Continuing on JJ's theme, AH takes aim at what we now would call Immanuel Kant's theory of democratic peace--the idea that democracies do not go to war with one another. The immediate aim of Publius is to show that war among the states or sub-confederacies would be all too likely if the Union were dissolved, but his argument is broader. If Publius is right that there is no natural affinity among democracies, then perhaps that justifies a foreign policy of realpolitik rather than the Wilsonian idealism that has been its chief rival for the last century or so. Can Publius be invoked to defend Trump's courting of Putin?

Federalist No. 8 (Hamilton)

Wrapping up the case for the Constitution to preserve the Union to preserve the peace, AH argues that disunion will lead to hostilities, which will lead to standing armies. Putting aside for the moment the Founding generation's fear of standing armies, the broader shape of the argument should be very familiar: Nations long at war or at risk of war become garrison states in which civil liberties are lost. AH adds: “It is of the nature of war to increase the executive, at the expense of the legislative authority.”


So much for my notes. The actual discussion was lively and wide-ranging. I won't attempt to summarize it. I will simply note one striking observation. In No. 8, Hamilton warns that in a nation constantly at war or at risk of war, "by degrees the people are brought to consider the soldiery not only as their protectors, but as their superiors. The transition from this disposition to that of considering them masters, is neither remote nor difficult." Bracketing Trump's infatuation with generals, I do not think we are (yet) at the point where Americans consider military leaders our masters, but one student who grew up in Canada reported that Hamilton's observation about superiors strongly resonated with her experience upon coming to the US.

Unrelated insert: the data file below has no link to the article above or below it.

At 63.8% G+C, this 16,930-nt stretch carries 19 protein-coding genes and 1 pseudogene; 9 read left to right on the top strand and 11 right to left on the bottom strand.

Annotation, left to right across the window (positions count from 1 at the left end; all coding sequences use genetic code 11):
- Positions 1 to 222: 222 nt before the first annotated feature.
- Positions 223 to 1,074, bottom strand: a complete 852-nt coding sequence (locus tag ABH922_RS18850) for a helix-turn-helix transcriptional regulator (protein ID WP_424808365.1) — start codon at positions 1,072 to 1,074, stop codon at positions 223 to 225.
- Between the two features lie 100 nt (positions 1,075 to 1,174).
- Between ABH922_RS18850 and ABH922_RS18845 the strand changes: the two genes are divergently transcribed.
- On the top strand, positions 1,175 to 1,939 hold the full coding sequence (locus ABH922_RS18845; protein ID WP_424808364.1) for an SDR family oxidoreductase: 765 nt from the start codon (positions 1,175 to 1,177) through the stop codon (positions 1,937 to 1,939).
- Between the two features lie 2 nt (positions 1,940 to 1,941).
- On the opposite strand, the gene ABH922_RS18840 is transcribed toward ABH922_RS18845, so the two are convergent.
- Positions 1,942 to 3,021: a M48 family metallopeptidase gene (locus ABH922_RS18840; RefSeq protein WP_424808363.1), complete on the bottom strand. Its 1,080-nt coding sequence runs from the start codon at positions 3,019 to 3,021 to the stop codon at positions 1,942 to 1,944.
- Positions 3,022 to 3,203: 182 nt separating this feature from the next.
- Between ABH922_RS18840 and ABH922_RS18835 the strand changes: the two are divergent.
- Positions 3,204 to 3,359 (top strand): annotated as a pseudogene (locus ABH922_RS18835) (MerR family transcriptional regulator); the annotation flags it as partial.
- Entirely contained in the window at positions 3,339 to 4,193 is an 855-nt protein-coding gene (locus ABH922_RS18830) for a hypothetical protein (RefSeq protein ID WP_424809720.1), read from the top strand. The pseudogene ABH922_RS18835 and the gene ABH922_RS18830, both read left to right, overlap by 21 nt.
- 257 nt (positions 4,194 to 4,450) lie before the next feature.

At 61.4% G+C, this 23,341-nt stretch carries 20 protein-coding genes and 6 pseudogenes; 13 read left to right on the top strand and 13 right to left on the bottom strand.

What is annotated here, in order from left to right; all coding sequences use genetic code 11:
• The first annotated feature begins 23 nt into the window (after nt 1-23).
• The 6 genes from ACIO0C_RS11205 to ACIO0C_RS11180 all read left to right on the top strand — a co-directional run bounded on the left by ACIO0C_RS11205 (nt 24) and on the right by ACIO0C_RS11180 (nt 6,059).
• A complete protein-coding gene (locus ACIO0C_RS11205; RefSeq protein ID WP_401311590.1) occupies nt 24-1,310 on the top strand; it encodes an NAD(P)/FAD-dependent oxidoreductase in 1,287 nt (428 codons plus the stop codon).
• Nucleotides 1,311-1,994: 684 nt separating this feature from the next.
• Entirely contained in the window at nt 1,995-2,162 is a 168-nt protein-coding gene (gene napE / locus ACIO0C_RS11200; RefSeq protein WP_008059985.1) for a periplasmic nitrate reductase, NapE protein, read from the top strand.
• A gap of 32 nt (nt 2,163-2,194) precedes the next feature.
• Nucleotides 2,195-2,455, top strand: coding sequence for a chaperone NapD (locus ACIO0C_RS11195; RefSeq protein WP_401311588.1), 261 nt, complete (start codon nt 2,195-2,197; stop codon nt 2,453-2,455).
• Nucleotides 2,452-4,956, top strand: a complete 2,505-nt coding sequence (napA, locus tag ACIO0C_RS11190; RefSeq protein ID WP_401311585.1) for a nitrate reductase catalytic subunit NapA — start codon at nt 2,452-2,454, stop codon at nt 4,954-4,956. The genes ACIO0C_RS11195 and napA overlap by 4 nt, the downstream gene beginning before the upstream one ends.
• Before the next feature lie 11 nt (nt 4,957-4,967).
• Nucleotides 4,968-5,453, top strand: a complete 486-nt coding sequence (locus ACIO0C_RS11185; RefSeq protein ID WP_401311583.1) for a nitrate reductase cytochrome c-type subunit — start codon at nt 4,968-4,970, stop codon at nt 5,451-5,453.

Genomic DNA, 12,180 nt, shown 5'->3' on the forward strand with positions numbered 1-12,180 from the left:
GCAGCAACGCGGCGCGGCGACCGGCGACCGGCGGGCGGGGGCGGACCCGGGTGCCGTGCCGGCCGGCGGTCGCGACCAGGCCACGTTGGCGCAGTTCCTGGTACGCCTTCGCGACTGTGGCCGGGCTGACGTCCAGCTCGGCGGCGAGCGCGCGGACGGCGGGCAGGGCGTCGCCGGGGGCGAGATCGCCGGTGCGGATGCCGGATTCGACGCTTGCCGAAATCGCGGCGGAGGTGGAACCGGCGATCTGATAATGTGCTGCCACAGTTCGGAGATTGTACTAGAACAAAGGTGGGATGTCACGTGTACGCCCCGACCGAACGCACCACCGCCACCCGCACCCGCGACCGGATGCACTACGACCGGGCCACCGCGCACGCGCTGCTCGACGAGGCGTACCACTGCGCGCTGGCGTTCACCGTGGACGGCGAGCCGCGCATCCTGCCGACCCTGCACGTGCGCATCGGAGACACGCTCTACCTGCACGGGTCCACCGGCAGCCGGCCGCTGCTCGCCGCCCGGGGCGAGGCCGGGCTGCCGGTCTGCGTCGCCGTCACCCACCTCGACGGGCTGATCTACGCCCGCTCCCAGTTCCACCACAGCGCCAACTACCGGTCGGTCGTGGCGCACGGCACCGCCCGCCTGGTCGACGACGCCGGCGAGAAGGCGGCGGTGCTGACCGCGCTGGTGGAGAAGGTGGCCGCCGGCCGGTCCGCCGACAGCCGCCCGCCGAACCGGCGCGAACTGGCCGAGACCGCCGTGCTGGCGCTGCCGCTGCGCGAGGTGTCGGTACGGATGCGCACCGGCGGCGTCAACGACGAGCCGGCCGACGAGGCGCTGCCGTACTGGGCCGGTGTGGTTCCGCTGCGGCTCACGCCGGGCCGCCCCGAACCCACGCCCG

I responded that I think part of what she has observed was a corrective to the Vietnam War era, when anti-War protests sometimes were directed at the troops themselves. Since then, I noted, even anti-war activists have been careful to distinguish between opposing war and denigrating the men and women serving in the armed forces, with slogans like "Support Our Troops: Bring Them Home." We all agreed that the corrective made sense but that the culture has gone too far in the opposite direction. We ended that avenue of discussion by wondering whether the near-constant state of war over the last sixteen and a half years might also be a substantial factor in creating a culture that venerates the military (even as it provides inadequate support for veterans along many dimensions).